Friday, June 27, 2014
DNA Sequencing Diagnoses Boy's Mysterious Bacterial Disease
Thus been sick will no longer be the reason to do this type of test. It will be to confirm clean blood and fluids. Add in out capability to use four hertz pulses and we are on the way to perfect cellular health.
Again the whole field of health care is crashing toward a total revolution in delivery were full good health will be easily sustained and why not?
Posted 06.06.2014 at 4:00 pm
Janice Haney Carr, CDC/NCID/Rob Weyant
For the first time, doctors have used DNA-sequencing technology to diagnose and treat a boy in an emergency. It's a big step for DNA sequencing—that the technology is able to work so quickly, and to help a patient directly. As useful as DNA sequencing is for research and genetic counseling, before this, no one had ever used it to diagnose and decide treatment for somebody with an infectious disease in a time crunch.
It will take years of more research to make technology like this commonplace, the New York Times reports. When that happens, however, DNA sequencing could simplify some of medicine's trickiest infectious-disease diagnoses—ones where the disease is rare, or ones where many diseases might give people the same symptoms. The New York Times offered Lyme disease as an example.
In this case, 14-year-old Joshua Osborn fell seriously ill in the summer of 2013. Fluid collected in his brain and he had serious seizures. Yet all of the tests doctors gave him didn't found any traces of fungi, bacteria or viruses, the doctors reported in The New England Journal of Medicine. So the doctors asked Osborn's parents' permission to try an experimental DNA test.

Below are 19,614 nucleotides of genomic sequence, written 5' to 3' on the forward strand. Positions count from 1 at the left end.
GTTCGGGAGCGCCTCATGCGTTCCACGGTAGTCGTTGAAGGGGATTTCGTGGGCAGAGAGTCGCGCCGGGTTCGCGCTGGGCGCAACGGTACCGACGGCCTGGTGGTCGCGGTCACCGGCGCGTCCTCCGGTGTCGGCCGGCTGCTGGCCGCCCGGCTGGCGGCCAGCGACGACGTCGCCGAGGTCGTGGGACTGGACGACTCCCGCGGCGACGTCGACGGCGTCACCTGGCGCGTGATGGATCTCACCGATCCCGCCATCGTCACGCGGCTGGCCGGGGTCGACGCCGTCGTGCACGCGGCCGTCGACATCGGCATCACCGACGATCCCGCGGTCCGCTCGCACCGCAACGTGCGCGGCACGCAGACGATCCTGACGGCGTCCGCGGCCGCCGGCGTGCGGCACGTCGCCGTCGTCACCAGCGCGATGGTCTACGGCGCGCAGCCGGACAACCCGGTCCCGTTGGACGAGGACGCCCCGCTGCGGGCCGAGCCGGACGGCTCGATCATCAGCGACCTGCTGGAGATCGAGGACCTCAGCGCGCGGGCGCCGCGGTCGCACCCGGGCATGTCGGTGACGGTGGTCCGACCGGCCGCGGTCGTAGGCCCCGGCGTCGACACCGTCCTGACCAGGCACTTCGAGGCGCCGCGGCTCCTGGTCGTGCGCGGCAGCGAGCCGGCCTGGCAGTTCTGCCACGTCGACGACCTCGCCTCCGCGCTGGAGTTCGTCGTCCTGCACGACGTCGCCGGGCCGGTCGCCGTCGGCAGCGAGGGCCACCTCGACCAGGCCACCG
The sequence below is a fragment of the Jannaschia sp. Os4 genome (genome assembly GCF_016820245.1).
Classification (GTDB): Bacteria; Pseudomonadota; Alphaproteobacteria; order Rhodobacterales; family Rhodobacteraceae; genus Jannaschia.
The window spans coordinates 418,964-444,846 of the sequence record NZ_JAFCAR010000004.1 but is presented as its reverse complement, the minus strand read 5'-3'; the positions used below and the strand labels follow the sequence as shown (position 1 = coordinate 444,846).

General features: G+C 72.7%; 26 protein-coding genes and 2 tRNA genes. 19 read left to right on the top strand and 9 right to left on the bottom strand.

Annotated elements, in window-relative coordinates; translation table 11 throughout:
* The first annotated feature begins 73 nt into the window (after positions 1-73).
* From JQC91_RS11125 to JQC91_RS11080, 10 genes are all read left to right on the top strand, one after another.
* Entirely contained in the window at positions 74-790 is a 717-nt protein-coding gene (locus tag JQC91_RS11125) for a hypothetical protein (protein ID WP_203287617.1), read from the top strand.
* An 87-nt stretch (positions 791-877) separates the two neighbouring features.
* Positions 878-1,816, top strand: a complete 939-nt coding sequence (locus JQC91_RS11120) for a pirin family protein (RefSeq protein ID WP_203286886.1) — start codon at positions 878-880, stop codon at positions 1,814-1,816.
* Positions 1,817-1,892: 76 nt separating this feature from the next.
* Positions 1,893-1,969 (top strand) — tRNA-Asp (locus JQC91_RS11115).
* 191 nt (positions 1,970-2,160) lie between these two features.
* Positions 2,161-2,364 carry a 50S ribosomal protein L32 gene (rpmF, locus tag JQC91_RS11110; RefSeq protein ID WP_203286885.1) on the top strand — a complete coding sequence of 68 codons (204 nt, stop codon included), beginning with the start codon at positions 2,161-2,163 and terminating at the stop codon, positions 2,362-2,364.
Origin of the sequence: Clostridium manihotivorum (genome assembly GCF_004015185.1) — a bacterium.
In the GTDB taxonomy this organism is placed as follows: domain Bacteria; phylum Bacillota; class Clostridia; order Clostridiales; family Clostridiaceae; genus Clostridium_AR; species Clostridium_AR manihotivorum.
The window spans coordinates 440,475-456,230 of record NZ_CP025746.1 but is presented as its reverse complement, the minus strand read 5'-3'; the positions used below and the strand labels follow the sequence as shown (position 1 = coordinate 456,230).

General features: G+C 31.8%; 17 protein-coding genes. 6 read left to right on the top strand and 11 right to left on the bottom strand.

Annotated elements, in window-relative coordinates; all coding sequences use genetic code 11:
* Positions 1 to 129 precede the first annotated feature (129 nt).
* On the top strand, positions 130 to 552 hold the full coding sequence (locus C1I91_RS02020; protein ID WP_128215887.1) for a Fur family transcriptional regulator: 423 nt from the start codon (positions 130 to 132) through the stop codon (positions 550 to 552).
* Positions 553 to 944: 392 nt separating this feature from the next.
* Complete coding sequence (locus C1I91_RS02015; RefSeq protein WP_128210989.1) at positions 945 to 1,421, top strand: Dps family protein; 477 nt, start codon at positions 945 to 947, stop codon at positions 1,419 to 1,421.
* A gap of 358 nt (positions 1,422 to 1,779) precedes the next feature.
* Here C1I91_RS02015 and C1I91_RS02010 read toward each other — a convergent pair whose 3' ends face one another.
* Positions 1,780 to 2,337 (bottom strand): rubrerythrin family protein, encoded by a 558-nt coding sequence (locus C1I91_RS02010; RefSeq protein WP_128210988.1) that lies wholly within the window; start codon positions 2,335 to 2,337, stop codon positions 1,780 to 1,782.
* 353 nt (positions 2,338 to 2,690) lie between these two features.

The test looked for bits of genetic material of illness-causing microbes in samples taken from Osborn's blood and spinal fluid. This contrasts to the medical genetic testing most people are familiar with, in which scientists search for genetic problems in a person's own DNA. In Osborn's case, doctors were looking for bits of DNA from foreign critters. The international team that developed the test published a paper about it this week.
Two days after scientists received Osborn's samples, they had a diagnosis: leptospira, a type of bacteria that only rarely causes the symptoms Osborn was suffering. The boy's doctors decided to treat him with penicillin. He recovered gradually over the next seven days, his doctors reported.
Previously, genetic testing for foreign, non-human DNA has helped scientists identify new infectious diseases, such as new flus. But that's for research, not for treating people. In Osborn's case, his doctors didn't even wait to confirm their leptospira diagnosis using other tests before beginning to treat the boy, they wrote in the New England Journal of Medicine. That's partly because penicillin, the treatment for leptospira, has relatively mild side effects. When Osborn's doctors weighed the potential drawbacks of giving him penicillin against the severity of his condition—the discussion took two hours—they decided it was worth it. They did eventually confirm their diagnosis using other tests.
The treatment helped Osborn recover from an infection he had apparently had since he visited Puerto Rico in 2012, yowch. For months, he kept going to the hospital with fevers, headaches and other symptoms, then getting discharged again. "I don't have any headaches anymore," he told The New York Times. "It's almost like a rebirth."